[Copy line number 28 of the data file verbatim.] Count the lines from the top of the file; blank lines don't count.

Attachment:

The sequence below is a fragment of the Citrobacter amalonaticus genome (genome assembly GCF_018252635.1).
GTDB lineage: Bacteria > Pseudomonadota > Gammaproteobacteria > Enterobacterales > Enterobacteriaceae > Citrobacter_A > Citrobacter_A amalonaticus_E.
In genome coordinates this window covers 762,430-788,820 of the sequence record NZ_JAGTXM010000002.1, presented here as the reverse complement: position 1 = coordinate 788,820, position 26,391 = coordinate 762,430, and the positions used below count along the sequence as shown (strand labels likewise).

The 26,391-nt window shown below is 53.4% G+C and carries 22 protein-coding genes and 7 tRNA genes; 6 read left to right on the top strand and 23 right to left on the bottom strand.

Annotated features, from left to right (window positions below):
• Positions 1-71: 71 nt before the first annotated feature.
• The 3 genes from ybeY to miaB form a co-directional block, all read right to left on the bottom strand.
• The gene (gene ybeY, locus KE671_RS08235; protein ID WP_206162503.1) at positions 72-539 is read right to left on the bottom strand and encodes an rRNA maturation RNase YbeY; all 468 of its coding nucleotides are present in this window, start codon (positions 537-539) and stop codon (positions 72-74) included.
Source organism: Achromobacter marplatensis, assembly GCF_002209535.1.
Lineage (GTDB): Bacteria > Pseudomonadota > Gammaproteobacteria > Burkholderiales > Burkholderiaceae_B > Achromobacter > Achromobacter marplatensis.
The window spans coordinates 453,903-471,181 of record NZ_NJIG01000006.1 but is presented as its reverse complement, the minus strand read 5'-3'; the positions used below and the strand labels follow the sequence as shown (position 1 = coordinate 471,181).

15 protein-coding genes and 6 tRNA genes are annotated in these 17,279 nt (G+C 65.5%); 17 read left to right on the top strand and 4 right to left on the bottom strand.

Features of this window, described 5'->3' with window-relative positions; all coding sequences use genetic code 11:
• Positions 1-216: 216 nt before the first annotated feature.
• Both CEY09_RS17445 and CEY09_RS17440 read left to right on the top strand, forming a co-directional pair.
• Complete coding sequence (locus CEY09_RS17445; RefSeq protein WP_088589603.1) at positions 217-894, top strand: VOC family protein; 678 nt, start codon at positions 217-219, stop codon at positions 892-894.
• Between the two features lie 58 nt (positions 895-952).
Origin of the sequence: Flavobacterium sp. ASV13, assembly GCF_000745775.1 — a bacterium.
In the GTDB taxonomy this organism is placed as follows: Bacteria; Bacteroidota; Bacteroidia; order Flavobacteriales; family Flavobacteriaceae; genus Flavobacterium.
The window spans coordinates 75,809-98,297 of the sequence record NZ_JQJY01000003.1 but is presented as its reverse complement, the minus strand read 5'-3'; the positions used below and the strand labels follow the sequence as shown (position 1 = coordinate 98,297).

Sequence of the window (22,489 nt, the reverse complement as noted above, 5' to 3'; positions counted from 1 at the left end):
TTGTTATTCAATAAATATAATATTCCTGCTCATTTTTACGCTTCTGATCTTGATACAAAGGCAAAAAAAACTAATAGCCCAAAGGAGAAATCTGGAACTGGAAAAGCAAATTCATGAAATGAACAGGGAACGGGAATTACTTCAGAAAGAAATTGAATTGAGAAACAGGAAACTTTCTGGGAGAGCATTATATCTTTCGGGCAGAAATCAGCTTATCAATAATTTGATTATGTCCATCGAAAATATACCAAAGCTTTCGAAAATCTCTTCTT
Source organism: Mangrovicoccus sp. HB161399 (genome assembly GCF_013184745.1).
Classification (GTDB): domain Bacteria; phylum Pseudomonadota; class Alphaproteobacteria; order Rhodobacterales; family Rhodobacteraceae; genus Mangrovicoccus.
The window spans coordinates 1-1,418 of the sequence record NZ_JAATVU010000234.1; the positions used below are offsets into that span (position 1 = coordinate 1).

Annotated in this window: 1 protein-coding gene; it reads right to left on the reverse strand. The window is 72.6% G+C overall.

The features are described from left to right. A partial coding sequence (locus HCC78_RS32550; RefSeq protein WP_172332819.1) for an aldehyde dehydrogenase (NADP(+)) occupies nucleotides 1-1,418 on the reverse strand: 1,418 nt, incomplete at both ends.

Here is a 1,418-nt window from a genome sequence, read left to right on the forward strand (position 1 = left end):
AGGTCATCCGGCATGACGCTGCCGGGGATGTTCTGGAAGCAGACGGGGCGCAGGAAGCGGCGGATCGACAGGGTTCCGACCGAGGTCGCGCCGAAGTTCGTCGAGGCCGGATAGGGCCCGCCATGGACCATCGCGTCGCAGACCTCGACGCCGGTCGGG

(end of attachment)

Here is a 1,418-nt window from a genome sequence, read left to right on the forward strand (position 1 = left end):